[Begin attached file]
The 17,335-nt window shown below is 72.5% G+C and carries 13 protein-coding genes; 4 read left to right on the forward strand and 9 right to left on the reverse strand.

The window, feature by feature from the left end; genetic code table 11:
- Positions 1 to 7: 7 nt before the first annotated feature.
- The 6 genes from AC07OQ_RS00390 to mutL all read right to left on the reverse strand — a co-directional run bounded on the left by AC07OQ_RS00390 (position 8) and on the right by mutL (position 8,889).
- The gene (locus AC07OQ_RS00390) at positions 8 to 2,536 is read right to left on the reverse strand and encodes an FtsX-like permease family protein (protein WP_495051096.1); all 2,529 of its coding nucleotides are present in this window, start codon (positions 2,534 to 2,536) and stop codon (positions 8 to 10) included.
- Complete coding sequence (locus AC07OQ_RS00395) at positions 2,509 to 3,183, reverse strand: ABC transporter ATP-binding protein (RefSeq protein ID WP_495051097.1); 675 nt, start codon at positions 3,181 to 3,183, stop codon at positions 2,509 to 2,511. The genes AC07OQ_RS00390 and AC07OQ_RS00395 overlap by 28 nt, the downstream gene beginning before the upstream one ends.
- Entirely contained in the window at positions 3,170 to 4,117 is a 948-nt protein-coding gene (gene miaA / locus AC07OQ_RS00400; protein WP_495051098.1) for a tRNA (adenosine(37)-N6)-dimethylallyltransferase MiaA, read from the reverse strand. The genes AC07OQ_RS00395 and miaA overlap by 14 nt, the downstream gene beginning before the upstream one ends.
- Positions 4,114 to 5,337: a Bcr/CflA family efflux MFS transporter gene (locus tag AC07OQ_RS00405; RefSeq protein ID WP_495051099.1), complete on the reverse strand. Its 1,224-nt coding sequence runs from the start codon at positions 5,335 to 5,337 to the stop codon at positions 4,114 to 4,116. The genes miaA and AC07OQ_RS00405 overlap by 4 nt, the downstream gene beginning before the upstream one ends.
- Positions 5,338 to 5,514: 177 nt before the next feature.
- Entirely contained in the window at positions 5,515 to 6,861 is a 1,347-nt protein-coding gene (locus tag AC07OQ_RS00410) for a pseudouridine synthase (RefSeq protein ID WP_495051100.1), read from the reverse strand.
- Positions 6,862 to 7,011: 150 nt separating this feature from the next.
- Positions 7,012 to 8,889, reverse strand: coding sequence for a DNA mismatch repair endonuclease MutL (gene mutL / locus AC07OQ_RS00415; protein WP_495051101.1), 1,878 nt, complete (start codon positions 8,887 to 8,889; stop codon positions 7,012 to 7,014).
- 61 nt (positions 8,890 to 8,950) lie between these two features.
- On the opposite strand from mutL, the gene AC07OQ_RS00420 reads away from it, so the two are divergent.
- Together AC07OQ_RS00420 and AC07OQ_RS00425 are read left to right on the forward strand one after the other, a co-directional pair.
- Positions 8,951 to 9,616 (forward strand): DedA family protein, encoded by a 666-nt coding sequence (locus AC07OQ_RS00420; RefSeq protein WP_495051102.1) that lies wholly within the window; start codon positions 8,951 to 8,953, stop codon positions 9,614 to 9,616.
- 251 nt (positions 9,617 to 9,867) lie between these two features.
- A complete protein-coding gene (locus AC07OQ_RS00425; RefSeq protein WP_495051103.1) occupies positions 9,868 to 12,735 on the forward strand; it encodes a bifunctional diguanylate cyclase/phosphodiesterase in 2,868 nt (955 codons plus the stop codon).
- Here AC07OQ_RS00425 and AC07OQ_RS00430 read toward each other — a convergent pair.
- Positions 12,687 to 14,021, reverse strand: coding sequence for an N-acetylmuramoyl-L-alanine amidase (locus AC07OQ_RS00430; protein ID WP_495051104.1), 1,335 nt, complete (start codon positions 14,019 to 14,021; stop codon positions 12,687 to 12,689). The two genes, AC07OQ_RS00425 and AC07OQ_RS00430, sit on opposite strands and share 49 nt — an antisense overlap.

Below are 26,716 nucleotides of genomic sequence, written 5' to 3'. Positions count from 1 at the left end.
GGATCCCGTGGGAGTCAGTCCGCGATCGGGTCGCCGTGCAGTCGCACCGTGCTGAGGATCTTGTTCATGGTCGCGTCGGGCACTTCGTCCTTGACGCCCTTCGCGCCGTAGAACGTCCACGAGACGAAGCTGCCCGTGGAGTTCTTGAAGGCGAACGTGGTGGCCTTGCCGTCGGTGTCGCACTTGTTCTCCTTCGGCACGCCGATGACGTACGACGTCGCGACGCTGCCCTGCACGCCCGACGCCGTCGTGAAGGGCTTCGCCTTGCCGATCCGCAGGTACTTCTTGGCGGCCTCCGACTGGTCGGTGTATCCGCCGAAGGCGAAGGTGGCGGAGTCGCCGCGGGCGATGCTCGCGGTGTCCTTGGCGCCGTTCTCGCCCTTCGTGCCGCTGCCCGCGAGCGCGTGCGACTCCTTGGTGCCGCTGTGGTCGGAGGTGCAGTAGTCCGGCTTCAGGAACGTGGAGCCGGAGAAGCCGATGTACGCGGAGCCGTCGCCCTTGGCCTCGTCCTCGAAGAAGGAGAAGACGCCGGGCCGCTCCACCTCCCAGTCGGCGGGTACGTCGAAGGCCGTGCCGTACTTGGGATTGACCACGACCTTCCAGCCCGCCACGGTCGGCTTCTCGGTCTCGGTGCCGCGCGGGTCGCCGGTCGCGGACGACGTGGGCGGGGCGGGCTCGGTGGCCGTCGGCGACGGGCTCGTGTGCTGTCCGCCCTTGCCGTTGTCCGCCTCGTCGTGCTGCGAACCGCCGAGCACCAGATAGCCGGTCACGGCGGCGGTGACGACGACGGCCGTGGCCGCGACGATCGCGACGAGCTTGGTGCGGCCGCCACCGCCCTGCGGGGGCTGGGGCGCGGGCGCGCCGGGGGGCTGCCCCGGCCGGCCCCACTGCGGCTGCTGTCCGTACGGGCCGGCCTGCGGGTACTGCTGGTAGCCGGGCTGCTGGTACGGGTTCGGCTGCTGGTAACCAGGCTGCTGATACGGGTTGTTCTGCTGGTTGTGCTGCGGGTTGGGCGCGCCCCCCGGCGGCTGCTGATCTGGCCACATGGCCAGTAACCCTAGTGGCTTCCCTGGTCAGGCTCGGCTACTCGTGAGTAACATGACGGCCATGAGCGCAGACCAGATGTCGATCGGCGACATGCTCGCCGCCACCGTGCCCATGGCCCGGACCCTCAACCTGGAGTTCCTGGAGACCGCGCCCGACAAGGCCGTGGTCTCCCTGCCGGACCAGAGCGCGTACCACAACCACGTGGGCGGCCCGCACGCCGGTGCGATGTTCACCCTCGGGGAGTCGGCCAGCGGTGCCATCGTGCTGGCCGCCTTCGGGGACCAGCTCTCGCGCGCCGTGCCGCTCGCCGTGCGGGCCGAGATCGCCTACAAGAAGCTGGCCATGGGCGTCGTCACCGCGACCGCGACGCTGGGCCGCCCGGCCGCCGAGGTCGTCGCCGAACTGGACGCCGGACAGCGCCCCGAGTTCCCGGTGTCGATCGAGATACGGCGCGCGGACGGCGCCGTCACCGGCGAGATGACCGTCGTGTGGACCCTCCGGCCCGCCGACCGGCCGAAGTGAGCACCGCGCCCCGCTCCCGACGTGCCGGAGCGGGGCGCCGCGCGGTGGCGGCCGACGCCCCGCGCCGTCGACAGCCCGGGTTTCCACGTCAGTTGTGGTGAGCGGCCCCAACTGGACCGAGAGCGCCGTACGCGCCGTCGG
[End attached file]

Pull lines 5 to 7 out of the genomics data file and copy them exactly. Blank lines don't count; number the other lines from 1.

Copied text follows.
- The gene (locus AC07OQ_RS00390) at positions 8 to 2,536 is read right to left on the reverse strand and encodes an FtsX-like permease family protein (protein WP_495051096.1); all 2,529 of its coding nucleotides are present in this window, start codon (positions 2,534 to 2,536) and stop codon (positions 8 to 10) included.
- Complete coding sequence (locus AC07OQ_RS00395) at positions 2,509 to 3,183, reverse strand: ABC transporter ATP-binding protein (RefSeq protein ID WP_495051097.1); 675 nt, start codon at positions 3,181 to 3,183, stop codon at positions 2,509 to 2,511. The genes AC07OQ_RS00390 and AC07OQ_RS00395 overlap by 28 nt, the downstream gene beginning before the upstream one ends.
- Entirely contained in the window at positions 3,170 to 4,117 is a 948-nt protein-coding gene (gene miaA / locus AC07OQ_RS00400; protein WP_495051098.1) for a tRNA (adenosine(37)-N6)-dimethylallyltransferase MiaA, read from the reverse strand. The genes AC07OQ_RS00395 and miaA overlap by 14 nt, the downstream gene beginning before the upstream one ends.